Your eyes saw my unformed body. All the days ordained for me were written in your book before one of them came to be. --Psalm 139:16
I ended my last post with these questions:
So then what? Why does an issue of apparent semantics -- me choosing Christ or Christ choosing me -- mean that babies should be baptized? They haven't chosen or been chosen at all yet, right? How does their baptism mean anything if they don't even remember it?
I want to focus most of all on that last question. My experience with my own baptism was very important to me. It was built up to be important to me; it was to be a public confession of my faith in Christ. My thoughts have changed on that, however, and now I view baptism as a sign of God's covenant with his people. In the Bible, God promises that our children are a part of that covenant, which is why, when someone professed their faith in New Testament times, their household was also promised to be saved (and everyone in the household was promptly baptized). We see this happening in Acts 16 (specifically verses 15 and 31). The way I read these scriptures indicates to me that children were baptized as part of the covenant of grace.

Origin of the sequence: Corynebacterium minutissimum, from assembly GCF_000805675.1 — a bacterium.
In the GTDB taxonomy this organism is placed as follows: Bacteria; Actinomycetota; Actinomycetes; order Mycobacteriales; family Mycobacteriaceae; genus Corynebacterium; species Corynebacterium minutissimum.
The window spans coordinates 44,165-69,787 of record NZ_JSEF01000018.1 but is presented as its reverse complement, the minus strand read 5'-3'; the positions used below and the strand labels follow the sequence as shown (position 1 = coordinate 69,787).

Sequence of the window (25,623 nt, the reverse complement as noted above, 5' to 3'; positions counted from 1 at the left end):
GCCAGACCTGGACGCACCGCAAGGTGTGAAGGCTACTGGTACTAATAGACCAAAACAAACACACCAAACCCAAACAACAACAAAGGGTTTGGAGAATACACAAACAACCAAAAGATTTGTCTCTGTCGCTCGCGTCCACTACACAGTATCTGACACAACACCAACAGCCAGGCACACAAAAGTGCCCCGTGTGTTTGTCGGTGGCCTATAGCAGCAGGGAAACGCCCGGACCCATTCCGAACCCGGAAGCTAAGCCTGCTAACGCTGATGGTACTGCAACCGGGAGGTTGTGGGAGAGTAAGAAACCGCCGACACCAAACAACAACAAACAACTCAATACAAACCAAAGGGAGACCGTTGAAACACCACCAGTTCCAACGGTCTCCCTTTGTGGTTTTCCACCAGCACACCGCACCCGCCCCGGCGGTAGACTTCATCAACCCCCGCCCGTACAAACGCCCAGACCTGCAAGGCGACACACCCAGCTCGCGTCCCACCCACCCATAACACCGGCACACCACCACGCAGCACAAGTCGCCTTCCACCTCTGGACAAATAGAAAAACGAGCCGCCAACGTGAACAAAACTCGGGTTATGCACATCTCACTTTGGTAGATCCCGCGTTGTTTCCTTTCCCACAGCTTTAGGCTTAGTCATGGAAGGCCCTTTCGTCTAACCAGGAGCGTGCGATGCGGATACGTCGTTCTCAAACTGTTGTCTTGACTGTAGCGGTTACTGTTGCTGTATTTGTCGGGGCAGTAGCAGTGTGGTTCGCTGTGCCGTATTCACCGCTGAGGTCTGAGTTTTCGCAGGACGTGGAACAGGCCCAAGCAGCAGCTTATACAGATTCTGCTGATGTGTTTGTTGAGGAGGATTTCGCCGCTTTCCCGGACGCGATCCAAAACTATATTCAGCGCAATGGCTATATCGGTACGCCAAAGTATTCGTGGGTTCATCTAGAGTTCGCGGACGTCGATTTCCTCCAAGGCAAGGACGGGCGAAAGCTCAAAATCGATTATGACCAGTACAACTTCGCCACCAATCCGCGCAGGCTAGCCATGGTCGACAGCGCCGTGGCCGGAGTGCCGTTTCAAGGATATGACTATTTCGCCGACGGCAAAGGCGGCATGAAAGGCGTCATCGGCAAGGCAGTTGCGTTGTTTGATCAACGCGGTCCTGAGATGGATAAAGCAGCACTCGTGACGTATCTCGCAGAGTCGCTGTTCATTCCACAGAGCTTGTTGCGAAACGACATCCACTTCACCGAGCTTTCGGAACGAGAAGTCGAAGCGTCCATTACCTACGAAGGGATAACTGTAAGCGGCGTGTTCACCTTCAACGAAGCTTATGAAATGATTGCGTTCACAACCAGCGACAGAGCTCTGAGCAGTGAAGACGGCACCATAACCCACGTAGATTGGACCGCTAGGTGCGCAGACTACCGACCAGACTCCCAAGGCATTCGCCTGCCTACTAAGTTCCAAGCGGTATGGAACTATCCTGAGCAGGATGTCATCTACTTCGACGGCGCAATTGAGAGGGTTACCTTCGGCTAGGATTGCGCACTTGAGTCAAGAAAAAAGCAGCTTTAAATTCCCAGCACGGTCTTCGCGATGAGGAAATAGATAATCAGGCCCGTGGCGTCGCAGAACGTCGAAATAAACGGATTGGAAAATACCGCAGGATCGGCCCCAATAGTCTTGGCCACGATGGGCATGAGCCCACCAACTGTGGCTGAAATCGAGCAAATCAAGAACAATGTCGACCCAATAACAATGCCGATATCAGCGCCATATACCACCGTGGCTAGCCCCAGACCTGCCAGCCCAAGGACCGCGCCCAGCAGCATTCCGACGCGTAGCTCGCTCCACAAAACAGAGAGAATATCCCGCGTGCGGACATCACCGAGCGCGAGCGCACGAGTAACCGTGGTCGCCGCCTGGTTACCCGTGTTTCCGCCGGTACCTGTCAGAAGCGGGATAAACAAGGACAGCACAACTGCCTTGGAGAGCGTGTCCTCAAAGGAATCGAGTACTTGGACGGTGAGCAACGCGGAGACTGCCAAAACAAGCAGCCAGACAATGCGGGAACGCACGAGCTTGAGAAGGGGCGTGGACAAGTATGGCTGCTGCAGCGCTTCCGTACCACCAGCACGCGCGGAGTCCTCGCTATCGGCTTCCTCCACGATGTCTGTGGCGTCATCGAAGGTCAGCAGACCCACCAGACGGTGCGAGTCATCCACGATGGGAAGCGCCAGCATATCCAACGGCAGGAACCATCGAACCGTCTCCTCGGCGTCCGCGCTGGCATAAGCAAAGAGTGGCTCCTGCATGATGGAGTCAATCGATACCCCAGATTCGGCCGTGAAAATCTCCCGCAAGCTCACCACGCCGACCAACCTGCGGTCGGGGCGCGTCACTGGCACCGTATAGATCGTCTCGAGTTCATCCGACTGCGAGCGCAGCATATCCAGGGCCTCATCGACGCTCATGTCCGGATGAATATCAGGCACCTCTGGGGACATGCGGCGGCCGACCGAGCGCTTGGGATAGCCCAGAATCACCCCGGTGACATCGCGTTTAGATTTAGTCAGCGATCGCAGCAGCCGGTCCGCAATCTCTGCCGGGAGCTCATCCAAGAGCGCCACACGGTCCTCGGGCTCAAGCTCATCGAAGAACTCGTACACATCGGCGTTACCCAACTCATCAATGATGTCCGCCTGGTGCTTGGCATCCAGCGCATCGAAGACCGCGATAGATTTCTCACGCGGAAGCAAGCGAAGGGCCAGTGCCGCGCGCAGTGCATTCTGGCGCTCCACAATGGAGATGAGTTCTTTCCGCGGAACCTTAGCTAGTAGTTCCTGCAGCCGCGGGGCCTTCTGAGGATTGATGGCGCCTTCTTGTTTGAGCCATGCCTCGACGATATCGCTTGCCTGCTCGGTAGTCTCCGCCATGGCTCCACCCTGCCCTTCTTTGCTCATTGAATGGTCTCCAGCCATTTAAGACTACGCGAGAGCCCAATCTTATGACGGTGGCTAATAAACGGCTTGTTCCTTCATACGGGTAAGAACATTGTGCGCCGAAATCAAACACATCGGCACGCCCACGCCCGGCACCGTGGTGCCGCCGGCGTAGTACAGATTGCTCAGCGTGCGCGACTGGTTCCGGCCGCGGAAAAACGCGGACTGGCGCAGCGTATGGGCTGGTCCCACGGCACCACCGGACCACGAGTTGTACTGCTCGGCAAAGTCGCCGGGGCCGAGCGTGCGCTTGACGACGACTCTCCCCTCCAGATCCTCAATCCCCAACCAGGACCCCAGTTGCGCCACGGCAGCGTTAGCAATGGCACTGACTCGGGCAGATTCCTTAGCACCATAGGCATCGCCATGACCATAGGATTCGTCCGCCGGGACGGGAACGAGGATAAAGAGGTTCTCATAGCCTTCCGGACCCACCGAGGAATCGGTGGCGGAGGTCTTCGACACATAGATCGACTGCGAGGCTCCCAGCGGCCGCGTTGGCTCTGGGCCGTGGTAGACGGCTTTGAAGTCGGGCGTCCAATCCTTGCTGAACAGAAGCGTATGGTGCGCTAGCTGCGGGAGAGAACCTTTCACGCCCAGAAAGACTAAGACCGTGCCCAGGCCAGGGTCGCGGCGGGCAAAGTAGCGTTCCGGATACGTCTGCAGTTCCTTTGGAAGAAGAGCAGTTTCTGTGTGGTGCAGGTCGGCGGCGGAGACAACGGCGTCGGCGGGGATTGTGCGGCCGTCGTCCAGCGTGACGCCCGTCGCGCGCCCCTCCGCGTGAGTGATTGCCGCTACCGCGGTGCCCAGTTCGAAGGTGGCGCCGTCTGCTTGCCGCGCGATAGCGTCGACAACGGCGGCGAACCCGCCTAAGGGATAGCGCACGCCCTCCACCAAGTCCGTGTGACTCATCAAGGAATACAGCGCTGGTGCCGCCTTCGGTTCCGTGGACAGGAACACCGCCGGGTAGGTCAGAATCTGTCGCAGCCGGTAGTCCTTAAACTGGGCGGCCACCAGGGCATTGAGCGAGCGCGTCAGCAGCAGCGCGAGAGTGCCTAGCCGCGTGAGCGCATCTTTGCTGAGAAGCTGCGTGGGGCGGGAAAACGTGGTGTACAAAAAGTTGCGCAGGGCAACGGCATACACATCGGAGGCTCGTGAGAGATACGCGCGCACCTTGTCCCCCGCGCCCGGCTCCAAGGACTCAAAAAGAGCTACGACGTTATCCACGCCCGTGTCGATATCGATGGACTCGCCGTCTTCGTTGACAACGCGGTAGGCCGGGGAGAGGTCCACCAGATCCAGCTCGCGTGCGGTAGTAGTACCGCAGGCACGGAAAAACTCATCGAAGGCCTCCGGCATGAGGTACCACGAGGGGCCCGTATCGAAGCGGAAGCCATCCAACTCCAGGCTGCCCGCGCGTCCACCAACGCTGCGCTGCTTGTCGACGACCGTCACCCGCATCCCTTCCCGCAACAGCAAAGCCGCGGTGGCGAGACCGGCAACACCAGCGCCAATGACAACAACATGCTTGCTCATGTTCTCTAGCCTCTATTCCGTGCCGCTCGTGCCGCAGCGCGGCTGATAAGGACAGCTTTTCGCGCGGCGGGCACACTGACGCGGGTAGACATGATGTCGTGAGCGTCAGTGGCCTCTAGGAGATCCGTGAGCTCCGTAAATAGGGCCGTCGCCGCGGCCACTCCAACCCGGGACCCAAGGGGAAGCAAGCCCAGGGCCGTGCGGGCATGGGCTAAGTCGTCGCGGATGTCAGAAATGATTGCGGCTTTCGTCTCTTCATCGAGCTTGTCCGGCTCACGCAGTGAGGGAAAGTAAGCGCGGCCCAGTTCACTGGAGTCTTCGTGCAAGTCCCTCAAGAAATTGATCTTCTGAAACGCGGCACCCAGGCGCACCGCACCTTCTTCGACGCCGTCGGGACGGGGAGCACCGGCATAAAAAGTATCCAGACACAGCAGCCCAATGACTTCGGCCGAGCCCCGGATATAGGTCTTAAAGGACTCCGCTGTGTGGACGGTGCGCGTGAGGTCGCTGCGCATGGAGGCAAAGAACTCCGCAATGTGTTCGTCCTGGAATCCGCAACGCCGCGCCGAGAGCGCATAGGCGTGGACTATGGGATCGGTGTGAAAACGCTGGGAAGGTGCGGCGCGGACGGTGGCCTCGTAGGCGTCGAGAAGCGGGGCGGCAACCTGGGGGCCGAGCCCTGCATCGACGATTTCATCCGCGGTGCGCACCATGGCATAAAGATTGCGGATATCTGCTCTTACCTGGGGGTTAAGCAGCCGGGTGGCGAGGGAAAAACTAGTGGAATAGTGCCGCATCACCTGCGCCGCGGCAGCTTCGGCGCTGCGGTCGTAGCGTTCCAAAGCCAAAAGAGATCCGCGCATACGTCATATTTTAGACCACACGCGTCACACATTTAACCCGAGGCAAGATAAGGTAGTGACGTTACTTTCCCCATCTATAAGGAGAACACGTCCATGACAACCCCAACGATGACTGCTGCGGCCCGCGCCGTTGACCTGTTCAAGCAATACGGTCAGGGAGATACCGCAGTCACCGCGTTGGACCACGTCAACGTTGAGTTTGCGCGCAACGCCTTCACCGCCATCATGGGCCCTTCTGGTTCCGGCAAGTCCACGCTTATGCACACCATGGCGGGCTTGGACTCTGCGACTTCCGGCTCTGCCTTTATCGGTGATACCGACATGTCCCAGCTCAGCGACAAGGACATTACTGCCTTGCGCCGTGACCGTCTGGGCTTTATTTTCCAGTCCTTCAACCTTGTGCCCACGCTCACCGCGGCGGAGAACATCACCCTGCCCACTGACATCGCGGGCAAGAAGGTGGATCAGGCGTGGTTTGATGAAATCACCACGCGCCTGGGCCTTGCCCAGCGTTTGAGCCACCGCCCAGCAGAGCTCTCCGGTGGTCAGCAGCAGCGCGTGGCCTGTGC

Even when I understood all of those things in my head, my heart still had a problem with baptizing infants that didn't even know what was happening to them. How was that at all meaningful? During a theology class at church, another mom told this anecdote and it really hit home with me; I think I almost changed my mind about infant baptism right there on the spot! She told us about how above each of her children's beds, there was a photograph of their baptism. At bedtime, it was common for the children to occasionally ask their parents about the photo -- they wanted to hear the story of their baptism. The parents would then tell them about how helpless and tiny they were as babies; how they depended on mom or dad for their every need. They then talked about how, to God, we are all like helpless little babies; that we don't even know that we need him, but he still cares for us and nurtures us. They talk about how God chose us to be part of his family before we even knew it, when we were too weak to choose Him (she mentioned reading Psalm 139 to them)! And so, they were baptized as small helpless babies into God's family, and Mommy and Daddy had to promise to teach their baby about God and Jesus.
That story from that mom is what really hit me about baptism -- it isn't about the experience one has, it is about pointing the child to Christ their whole life. God promises that our children are a part of his covenant and their baptism is a sign to us, their parents, of that promise. Does this mean that every infant that is baptized professes faith later in life? No. But many people that are baptized as believers go on to abandon their faith later in life as well. We don't know why this happens, but I believe Paul tries to explain much of it in Romans 9.
Part III of these postings will come on Monday, with pictures of Ethan's baptism. Hopefully I haven't bored everyone to death